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April Wynn - University of Mary Washington. Fredericksburg, VA, US

April Wynn

Assistant Professor | University of Mary Washington

Fredericksburg, VA, UNITED STATES

Dr. Wynn is a plant geneticist and is interested in examining the intersection of genetic regulatory networks for seed and flower formation.





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Dr. Wynn is a plant geneticist by training and is interested in research examining the intersection of genetic regulatory networks for seed and flower formation with plant response to environmental stress. Working on a family of genes responsible for flower formation and ovule (seed precursor) development is exciting work – especially when the genes are named after Dr. Wynn’s favorite childhood book author, Dr. Seuss! Using the model plant system, Arabidopsis thaliana, Dr. Wynn aims to understand the effects of environmental conditions on ovule size and development by looking at the role transcription factors play in regulating flower patterning genes. Transcription factors are like light switches for genes – they turn other genes on, off, or up/down. In this way they are useful in helping plants to respond to changes in their environment, including day length, temperature and drought.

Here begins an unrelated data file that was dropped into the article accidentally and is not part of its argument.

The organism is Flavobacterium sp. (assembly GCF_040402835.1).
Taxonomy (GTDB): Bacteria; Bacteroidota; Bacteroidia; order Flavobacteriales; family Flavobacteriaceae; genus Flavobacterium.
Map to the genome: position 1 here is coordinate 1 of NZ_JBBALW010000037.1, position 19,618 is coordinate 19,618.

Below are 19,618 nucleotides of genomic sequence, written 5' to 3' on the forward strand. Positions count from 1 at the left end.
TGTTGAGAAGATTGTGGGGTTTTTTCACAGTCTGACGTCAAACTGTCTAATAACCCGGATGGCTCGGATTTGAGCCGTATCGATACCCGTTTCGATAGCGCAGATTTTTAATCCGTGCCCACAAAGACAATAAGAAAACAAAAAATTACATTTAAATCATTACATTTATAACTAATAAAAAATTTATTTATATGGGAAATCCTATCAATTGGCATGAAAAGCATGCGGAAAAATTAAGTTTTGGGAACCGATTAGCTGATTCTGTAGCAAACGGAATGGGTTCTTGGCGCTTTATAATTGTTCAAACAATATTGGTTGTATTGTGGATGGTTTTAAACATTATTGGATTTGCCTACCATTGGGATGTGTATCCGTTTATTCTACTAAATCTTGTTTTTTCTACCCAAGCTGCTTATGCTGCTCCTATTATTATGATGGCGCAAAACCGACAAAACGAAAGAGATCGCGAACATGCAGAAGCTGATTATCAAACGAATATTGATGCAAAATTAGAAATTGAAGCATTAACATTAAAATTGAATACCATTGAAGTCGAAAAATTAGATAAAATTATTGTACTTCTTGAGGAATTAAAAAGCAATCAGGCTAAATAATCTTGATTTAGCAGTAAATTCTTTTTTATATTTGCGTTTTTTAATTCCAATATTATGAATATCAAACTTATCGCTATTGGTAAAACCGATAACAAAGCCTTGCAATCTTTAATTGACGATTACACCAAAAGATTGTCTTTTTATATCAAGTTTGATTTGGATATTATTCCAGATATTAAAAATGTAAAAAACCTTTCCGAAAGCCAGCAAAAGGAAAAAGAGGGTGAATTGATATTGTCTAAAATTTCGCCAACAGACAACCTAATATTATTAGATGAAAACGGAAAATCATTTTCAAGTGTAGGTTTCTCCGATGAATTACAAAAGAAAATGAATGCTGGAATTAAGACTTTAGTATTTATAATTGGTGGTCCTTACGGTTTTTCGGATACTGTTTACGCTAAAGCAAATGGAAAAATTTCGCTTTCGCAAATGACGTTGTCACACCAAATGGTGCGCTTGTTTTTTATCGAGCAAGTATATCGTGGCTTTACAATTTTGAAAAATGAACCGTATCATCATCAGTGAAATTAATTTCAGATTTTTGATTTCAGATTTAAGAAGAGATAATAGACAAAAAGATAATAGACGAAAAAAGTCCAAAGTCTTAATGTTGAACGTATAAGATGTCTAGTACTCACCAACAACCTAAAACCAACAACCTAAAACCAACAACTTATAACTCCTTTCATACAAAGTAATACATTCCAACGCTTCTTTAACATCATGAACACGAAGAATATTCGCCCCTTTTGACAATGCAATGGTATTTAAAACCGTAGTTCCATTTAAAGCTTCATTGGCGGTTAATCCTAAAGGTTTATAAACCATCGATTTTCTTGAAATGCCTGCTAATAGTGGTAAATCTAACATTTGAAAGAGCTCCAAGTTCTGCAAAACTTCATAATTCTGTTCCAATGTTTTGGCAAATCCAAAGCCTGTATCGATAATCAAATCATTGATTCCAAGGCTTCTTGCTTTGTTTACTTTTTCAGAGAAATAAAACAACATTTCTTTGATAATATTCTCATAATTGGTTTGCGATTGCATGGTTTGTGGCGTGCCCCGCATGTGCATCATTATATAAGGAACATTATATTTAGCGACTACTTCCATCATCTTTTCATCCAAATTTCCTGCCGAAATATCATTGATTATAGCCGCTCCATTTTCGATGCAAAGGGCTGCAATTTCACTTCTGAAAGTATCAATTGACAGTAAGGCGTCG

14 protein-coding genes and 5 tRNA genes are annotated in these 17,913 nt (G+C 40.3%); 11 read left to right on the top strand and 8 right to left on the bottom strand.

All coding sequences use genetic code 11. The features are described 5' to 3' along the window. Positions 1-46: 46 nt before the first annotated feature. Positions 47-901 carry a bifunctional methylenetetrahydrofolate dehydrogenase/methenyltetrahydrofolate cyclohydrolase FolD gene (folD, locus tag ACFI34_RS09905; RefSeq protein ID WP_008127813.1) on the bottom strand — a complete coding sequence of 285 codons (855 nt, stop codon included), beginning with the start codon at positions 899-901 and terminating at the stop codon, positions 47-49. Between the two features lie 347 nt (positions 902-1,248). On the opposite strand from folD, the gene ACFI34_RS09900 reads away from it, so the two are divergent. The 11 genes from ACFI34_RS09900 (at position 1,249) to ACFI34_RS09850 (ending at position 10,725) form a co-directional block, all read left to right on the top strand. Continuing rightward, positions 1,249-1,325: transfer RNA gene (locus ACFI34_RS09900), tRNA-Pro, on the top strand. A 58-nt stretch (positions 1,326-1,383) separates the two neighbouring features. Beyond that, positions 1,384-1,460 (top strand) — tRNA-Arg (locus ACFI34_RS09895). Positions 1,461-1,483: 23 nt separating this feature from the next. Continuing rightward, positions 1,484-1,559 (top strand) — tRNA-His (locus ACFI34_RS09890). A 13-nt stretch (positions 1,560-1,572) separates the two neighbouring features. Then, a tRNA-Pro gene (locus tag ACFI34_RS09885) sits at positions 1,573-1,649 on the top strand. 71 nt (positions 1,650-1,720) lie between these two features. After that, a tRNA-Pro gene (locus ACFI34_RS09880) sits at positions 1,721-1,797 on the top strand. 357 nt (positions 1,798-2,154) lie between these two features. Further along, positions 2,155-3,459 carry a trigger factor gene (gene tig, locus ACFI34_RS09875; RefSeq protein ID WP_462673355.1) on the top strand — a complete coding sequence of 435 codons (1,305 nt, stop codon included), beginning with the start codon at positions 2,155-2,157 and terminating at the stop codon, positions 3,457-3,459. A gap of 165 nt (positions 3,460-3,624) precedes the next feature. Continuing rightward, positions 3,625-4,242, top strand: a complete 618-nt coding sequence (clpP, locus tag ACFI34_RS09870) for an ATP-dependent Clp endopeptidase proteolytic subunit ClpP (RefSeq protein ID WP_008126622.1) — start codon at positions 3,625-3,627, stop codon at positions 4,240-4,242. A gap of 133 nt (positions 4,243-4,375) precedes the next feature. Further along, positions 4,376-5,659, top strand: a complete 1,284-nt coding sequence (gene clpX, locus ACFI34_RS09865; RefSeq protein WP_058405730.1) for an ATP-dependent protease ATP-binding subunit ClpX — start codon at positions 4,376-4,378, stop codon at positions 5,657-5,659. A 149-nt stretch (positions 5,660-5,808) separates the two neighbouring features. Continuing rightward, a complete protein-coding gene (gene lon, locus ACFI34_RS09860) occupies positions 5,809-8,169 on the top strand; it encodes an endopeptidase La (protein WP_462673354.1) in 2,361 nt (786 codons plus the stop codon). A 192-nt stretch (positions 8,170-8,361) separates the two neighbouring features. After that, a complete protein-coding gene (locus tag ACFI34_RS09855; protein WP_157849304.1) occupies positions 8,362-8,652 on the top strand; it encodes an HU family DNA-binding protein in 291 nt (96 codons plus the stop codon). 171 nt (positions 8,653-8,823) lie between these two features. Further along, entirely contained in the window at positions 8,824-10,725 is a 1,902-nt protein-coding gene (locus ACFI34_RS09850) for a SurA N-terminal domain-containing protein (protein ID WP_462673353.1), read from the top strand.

Areas of Expertise (4)

Genetic Regulation

Developmental Genetics

Plant Genetics

Molecular Biology

Accomplishments (4)

Outstanding Young Faculty Member Award (professional)


UMW Alumni Association

Outstanding Teaching Apprentice (professional)


NCSU Genetics Department

Outstanding Teaching Apprentice (professional)


NCSU Genetics Department

Best Presentation Award (professional)


Genetics Graduate Student Association Symposium

Education (3)

North Carolina State University: Ph.D., Genetics 2013

Texas A&M University: M.Sc., Student Affairs Administration in Higher Education 2006

McMurry University: B.Sc., Natural Sciences 2004

Affiliations (2)

  • American Society of Plant Biologists